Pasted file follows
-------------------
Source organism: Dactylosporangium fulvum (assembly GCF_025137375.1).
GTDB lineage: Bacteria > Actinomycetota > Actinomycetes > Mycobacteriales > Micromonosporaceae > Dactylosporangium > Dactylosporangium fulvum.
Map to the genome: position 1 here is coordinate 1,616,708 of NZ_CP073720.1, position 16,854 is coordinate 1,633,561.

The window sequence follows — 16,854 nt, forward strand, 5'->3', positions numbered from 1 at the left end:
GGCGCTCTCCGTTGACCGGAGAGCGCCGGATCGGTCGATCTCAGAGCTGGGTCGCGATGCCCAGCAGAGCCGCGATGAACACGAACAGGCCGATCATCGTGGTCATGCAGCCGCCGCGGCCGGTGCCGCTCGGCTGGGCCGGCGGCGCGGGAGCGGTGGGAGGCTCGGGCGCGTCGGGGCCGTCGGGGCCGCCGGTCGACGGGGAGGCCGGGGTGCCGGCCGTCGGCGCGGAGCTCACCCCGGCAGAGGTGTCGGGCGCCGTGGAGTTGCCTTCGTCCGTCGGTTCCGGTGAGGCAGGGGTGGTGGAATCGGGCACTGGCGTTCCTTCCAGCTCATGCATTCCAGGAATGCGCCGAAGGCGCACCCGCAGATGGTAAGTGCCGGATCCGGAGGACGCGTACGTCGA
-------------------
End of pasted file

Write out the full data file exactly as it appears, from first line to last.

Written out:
Source organism: Dactylosporangium fulvum (assembly GCF_025137375.1).
GTDB lineage: Bacteria > Actinomycetota > Actinomycetes > Mycobacteriales > Micromonosporaceae > Dactylosporangium > Dactylosporangium fulvum.
Map to the genome: position 1 here is coordinate 1,616,708 of NZ_CP073720.1, position 16,854 is coordinate 1,633,561.

The window sequence follows — 16,854 nt, forward strand, 5'->3', positions numbered from 1 at the left end:
GGCGCTCTCCGTTGACCGGAGAGCGCCGGATCGGTCGATCTCAGAGCTGGGTCGCGATGCCCAGCAGAGCCGCGATGAACACGAACAGGCCGATCATCGTGGTCATGCAGCCGCCGCGGCCGGTGCCGCTCGGCTGGGCCGGCGGCGCGGGAGCGGTGGGAGGCTCGGGCGCGTCGGGGCCGTCGGGGCCGCCGGTCGACGGGGAGGCCGGGGTGCCGGCCGTCGGCGCGGAGCTCACCCCGGCAGAGGTGTCGGGCGCCGTGGAGTTGCCTTCGTCCGTCGGTTCCGGTGAGGCAGGGGTGGTGGAATCGGGCACTGGCGTTCCTTCCAGCTCATGCATTCCAGGAATGCGCCGAAGGCGCACCCGCAGATGGTAAGTGCCGGATCCGGAGGACGCGTACGTCGA